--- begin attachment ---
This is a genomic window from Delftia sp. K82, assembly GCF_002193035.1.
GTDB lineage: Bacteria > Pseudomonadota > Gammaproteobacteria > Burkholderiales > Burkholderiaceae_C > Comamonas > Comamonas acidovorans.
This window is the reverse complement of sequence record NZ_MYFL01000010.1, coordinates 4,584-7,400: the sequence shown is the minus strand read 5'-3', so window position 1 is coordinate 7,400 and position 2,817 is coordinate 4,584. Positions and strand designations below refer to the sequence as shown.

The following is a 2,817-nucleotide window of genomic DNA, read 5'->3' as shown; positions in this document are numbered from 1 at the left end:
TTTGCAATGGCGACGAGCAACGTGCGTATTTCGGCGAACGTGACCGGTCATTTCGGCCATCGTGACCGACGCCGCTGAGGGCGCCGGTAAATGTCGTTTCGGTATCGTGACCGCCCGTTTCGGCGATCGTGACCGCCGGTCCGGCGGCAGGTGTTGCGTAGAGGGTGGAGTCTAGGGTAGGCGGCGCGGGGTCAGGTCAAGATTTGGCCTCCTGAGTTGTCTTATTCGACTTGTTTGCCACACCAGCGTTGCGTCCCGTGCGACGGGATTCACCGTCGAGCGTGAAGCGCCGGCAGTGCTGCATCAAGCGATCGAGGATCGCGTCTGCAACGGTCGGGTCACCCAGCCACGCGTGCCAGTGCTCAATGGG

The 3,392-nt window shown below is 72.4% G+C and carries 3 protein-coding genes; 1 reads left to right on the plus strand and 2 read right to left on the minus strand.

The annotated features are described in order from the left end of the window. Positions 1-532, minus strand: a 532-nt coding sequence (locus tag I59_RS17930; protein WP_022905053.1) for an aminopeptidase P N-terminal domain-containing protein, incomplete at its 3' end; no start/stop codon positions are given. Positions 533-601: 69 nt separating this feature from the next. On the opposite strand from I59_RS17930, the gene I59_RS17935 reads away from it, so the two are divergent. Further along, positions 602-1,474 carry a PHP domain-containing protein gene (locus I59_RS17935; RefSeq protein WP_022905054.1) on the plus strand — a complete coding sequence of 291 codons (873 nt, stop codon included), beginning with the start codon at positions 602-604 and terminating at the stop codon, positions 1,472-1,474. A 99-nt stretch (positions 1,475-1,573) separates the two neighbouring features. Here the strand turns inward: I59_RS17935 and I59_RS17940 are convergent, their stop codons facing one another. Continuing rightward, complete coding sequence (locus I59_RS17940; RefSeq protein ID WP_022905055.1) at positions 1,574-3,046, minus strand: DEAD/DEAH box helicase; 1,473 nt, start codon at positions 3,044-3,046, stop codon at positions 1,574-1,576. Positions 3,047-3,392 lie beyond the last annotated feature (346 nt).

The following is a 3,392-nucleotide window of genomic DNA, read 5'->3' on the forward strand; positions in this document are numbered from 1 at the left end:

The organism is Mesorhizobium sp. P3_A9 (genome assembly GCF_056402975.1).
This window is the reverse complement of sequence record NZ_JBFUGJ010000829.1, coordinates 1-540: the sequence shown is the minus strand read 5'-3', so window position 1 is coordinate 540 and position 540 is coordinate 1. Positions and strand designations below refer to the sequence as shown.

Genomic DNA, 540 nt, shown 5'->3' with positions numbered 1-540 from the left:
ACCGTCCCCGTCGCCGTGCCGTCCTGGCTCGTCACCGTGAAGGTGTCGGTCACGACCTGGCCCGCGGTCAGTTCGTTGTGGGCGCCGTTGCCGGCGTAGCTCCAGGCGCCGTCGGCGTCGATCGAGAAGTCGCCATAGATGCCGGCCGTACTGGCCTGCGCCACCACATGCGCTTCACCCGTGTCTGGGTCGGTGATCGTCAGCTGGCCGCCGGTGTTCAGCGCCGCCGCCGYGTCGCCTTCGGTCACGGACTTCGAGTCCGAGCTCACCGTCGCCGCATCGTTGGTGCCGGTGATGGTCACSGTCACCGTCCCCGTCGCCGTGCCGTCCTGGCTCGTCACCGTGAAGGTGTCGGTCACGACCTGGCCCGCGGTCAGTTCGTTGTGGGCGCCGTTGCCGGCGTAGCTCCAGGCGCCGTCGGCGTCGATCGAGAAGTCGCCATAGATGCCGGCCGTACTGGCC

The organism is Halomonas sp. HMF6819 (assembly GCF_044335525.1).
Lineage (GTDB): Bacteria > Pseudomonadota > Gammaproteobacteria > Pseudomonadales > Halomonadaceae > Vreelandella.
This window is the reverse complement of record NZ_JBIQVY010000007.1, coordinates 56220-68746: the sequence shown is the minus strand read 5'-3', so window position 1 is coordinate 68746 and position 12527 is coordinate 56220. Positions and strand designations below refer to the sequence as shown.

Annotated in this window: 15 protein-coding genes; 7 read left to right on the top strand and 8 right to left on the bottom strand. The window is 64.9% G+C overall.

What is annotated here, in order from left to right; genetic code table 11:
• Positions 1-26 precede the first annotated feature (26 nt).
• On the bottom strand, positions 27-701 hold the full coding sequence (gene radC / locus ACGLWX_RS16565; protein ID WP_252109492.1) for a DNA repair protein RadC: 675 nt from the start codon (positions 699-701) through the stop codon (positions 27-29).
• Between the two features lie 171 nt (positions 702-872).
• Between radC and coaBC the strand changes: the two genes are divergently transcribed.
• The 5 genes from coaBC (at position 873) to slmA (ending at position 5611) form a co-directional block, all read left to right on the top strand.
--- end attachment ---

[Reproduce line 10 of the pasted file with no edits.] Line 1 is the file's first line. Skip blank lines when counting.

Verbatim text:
This window is the reverse complement of sequence record NZ_JBFUGJ010000829.1, coordinates 1-540: the sequence shown is the minus strand read 5'-3', so window position 1 is coordinate 540 and position 540 is coordinate 1. Positions and strand designations below refer to the sequence as shown.